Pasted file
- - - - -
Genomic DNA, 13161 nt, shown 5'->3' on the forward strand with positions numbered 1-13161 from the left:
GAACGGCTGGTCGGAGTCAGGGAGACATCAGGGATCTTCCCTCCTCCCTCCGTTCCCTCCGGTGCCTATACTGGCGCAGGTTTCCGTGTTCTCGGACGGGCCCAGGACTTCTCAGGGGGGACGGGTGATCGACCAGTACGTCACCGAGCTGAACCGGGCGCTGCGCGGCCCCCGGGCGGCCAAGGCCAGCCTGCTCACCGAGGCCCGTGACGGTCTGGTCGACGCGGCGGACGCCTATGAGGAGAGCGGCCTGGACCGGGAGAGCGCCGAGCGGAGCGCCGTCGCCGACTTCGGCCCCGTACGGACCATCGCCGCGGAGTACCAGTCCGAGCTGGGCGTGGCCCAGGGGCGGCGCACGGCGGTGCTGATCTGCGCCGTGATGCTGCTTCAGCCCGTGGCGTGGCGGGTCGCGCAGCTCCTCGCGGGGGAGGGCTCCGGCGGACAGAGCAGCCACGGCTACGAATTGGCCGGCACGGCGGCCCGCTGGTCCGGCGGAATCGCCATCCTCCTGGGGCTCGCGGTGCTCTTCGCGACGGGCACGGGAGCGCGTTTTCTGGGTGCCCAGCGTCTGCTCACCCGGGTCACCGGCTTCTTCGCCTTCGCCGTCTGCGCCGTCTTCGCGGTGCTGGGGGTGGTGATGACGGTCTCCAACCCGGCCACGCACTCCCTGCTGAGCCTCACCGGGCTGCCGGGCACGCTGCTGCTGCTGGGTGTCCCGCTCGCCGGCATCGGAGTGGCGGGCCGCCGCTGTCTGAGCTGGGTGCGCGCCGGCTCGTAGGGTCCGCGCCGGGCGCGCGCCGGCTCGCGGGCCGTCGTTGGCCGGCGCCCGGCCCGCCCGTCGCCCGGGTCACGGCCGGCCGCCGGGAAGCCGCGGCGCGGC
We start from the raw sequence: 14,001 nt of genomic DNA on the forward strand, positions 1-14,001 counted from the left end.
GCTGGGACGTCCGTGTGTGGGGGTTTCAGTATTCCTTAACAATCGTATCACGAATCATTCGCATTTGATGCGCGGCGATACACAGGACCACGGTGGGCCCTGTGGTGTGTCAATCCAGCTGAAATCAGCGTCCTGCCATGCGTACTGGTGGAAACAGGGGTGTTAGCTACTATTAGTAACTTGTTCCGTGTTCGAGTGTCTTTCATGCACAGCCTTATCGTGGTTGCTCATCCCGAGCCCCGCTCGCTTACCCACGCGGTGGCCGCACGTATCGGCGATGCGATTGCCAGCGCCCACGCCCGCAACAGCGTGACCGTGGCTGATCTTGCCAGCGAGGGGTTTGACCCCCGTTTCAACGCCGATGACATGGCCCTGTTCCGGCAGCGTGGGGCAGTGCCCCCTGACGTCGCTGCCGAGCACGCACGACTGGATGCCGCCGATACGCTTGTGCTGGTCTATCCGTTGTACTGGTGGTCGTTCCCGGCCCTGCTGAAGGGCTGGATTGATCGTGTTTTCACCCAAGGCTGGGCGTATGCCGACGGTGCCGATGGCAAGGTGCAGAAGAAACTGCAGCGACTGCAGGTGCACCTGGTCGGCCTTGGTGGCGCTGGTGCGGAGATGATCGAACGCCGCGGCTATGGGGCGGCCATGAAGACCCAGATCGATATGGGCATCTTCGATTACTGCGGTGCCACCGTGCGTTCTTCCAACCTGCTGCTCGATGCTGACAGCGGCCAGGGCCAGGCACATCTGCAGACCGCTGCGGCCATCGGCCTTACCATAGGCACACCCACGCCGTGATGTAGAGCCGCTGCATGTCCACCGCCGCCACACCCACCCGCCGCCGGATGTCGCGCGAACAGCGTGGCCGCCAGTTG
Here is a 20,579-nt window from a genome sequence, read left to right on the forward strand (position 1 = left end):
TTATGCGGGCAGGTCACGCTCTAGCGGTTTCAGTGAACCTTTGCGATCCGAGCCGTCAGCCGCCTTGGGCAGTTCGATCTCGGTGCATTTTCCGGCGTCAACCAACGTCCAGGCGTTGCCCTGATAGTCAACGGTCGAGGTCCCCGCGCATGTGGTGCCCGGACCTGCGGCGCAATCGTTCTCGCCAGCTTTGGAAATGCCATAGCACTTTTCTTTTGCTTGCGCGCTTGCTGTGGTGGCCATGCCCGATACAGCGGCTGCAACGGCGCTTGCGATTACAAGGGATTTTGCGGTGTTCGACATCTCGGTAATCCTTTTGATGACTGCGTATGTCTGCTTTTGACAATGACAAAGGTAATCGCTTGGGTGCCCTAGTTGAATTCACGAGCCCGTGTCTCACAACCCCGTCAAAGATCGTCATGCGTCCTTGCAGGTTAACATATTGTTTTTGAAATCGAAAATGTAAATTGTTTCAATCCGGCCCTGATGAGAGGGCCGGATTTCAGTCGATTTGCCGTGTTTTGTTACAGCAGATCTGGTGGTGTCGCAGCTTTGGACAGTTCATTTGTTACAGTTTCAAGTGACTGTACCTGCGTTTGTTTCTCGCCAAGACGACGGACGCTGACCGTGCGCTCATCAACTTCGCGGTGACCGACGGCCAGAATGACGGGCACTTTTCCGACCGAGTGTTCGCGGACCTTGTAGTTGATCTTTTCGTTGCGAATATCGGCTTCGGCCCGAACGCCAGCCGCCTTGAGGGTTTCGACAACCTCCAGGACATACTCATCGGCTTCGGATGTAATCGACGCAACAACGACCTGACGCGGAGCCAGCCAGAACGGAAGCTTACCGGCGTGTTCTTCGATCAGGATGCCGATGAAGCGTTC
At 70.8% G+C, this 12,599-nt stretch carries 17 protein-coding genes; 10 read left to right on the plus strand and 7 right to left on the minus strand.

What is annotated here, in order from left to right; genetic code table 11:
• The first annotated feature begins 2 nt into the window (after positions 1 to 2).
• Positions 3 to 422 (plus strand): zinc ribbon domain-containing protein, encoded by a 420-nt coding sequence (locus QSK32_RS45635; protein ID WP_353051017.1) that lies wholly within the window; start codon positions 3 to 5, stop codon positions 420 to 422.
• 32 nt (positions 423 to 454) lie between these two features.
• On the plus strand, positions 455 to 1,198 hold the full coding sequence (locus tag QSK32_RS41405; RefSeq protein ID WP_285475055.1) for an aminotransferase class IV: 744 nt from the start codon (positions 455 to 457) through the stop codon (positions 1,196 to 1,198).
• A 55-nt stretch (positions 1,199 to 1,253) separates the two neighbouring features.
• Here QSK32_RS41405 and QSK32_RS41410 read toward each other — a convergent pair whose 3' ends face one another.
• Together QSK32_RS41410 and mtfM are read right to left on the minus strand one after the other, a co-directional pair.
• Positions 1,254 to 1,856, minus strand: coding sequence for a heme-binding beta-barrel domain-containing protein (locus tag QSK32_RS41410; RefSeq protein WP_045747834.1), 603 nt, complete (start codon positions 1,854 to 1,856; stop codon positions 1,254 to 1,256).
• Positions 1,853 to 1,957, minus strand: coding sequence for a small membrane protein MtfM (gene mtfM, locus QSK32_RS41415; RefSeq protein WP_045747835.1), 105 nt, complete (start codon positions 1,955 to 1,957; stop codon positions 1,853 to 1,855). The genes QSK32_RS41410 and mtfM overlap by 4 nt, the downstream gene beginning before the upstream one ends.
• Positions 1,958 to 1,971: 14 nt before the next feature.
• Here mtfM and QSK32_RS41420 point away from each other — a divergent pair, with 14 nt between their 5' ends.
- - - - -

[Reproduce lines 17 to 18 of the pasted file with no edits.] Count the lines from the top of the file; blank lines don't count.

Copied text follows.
• Positions 1,853 to 1,957, minus strand: coding sequence for a small membrane protein MtfM (gene mtfM, locus QSK32_RS41415; RefSeq protein WP_045747835.1), 105 nt, complete (start codon positions 1,955 to 1,957; stop codon positions 1,853 to 1,855). The genes QSK32_RS41410 and mtfM overlap by 4 nt, the downstream gene beginning before the upstream one ends.
• Positions 1,958 to 1,971: 14 nt before the next feature.